KEVIN PLANK: I don’t -- this isn’t about the market, this is about Under Armour. So how do we make sure that we’re strong and we have the pieces? So when you look at the transformations we’ve been through, use two great examples: one would be on product, because we’ve gone from the head of apparel, the head of footwear, the head of accessories, to now we have nine distinct categories where we can drive and we can say, “How do we get incredibly close we want to get close to the consumer and make sure that we know who they are and what they expect?” And so empowering that with our teams to make sure that this isn’t about any one person but it’s truly cultural across the organization. We’ve done the same thing from an international standpoint. We say becoming a global grand, we have to do that in our largest market, like North America is central to that, and so we want to do that through innovation, we want to do that through energy, excitement, it’s things like Stephen Curry dropping and wearing you know the new Curry 6 last night that he debuted in Toronto, it’s products like the Hover Upgrade that we have. So innovation is going to be the name of the game. The financial metrics are just a by-product of what we do to make sure that we’re delivering for the consumer with an expectation of product that -- things that they never knew they needed and once they have them, they wonder how they live without them. That’s Under Armour being there.
SARA EISEN: You’re declaring yourself on a global company and focused in international growth at a time where you know, we’re in a trade war with the second-largest economy in the world. You get 18% of your product right now from China, and I know you’re moving some out, but doesn’t that make you vulnerable?
PATRIK FRISK: No, I think that – first of all, I think in terms of a sourcing strategy, you know our sourcing strategy that took us to that 18% started five years ago. I think our industry has a whole has you know, been balancing their sourcing strategies for over ten years. So we’re going to continue to balance our sourcing strategies --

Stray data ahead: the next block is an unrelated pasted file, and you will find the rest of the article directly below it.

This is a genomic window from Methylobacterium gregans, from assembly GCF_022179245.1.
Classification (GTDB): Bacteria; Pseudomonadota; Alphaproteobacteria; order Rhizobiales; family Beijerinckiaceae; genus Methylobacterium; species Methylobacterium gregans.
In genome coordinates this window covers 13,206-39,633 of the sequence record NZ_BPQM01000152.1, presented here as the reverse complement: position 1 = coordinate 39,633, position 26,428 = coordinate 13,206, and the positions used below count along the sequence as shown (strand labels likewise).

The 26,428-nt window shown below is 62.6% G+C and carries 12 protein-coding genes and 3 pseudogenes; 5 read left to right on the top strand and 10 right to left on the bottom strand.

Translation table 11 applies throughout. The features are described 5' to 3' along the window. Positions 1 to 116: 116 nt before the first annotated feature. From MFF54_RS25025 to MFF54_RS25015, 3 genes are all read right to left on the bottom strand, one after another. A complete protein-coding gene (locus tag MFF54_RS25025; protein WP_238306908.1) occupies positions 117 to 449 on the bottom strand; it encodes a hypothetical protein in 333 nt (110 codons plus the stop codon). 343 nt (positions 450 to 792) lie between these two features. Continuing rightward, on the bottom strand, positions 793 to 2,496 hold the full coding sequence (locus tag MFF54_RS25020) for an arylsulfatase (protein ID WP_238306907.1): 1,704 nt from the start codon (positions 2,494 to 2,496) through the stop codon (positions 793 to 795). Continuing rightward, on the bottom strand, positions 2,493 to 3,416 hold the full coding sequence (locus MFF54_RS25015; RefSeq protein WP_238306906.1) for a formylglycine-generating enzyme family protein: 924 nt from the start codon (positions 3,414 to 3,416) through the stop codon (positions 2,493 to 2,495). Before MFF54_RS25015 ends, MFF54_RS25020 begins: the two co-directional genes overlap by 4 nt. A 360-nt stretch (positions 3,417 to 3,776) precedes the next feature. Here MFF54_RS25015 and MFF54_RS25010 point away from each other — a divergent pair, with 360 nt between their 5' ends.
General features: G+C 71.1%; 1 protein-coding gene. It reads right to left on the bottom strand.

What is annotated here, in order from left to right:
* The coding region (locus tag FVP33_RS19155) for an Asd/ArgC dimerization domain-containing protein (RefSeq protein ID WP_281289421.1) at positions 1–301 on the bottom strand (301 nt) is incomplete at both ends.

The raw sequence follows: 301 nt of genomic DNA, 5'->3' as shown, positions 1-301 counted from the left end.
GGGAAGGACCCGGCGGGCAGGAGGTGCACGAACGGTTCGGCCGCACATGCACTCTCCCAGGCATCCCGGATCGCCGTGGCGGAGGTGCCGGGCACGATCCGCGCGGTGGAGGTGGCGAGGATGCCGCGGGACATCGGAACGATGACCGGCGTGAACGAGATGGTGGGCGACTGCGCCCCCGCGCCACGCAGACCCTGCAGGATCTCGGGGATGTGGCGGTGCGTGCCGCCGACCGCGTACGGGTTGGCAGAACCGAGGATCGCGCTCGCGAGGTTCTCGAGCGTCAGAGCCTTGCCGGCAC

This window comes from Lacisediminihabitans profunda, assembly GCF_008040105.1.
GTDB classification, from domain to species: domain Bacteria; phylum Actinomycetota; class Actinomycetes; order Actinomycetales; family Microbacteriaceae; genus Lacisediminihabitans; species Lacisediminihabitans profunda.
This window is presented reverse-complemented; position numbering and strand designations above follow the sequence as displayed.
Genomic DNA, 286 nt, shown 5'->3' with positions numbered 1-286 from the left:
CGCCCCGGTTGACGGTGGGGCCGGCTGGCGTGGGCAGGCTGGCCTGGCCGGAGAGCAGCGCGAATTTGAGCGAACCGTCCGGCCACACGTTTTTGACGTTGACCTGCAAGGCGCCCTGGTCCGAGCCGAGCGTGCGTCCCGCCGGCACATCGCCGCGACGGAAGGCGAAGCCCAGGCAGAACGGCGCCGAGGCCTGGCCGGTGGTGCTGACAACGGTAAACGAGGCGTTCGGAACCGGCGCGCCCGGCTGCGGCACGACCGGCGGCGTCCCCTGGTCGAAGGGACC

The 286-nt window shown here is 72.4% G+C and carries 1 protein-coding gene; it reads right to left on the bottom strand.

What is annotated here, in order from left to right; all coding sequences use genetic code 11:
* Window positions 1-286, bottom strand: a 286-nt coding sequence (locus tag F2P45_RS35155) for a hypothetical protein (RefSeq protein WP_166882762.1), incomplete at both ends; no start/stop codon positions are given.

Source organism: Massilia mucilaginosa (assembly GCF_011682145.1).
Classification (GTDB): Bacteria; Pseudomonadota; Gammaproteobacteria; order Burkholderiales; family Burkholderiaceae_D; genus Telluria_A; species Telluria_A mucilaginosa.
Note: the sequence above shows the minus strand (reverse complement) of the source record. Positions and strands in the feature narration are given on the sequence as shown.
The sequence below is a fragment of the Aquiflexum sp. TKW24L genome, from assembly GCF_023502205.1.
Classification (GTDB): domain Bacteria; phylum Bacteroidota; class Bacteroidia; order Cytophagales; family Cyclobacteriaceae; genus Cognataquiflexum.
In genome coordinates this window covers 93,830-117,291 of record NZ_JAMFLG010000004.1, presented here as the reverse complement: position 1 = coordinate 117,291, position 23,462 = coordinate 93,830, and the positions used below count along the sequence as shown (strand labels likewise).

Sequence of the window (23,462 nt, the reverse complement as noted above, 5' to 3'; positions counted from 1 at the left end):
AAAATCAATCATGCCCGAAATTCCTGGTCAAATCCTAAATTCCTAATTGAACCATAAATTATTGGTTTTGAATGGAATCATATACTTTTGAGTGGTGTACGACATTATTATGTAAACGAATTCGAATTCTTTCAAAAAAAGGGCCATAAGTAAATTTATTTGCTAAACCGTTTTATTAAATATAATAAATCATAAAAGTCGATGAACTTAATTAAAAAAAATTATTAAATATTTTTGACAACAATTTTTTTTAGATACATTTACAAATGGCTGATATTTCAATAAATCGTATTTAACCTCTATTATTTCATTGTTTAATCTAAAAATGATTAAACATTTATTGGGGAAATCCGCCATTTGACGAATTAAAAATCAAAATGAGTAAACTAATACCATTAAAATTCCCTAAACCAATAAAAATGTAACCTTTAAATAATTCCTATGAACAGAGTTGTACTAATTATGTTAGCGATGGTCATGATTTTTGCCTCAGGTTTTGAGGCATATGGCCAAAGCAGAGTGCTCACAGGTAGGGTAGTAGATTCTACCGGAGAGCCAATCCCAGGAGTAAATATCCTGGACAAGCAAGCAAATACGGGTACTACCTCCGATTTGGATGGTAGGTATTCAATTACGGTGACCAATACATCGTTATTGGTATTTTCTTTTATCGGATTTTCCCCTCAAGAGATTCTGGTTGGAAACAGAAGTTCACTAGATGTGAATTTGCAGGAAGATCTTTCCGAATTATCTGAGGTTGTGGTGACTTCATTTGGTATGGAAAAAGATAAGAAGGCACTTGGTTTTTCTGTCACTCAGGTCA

SARA EISEN: Moving to Vietnam --
PATRIK FRISK: Wherever.
KEVIN PLANK: It is part of a national progression. It’s got nothing to do with current politics.
SARA EISEN: It’s not coming to North America, is it?
PATRIK FRISK: I think it’s really – it’s two things that are happening. One is the actual balance strategy that you want to have. You want to make sure you’re positioned you know, from a global perspective. The other thing is also speed to market. So you’ve got to get prepared for making sure you’re also having an ability to go faster into the market. And the third thing is local for local. You know, some parts of the world you have to produce product in market, like in China, to be able to supply that market. So it’s a combination of those three things. But sourcing strategy have to develop over a longer period of time, right? I mean, where we were today was thought of like two years ago because our calendar has a certain length to it. So it’s not -- we’re not reactive to the current marketplace. We’re more thinking about it long term. We have to because we make 270 million pieces a year.
SARA EISEN: I guess that’s what I’m getting at Kevin. Is it hard to think long term in an environment where there’s so much political instability in places like Europe -- you’re pinning your hopes there and who knows what will happen with the U.S. and China, the narrative changes every day, every Tweet, every photo opportunity. How do you think long term in this environment?
KEVIN PLANK: I think transformation is getting it away from any one thing. I think we’re a business that was built on a lot of forces of will, a lot of forces of personality. The ability to bring a partner like Patrik on where we can actually systemize what we’re doing and get it away from “I’ve got a great idea” or “Here’s something that could sell a lot of units today.” That’s the maturing of our company that we are incredible proud of and that we can present. That’s what yesterday was. It wasn’t about “What does one individual think?” but “How do we demonstrate that we now have a complete process, when we talk about going from structural, from strategy and then into cultural?” Making sure that the entire business feels that way. That it’s not waiting for the force of will of one individual but it really becomes this balanced approach. And so that’s the four regions and the new operating model, that’s the category of management that we’ve gone to, and that’s all going to manifest itself in an amazing product that you know, 16-year-olds are going say, “That’s the greatest thing in the world, I want to participate because that product makes me better.”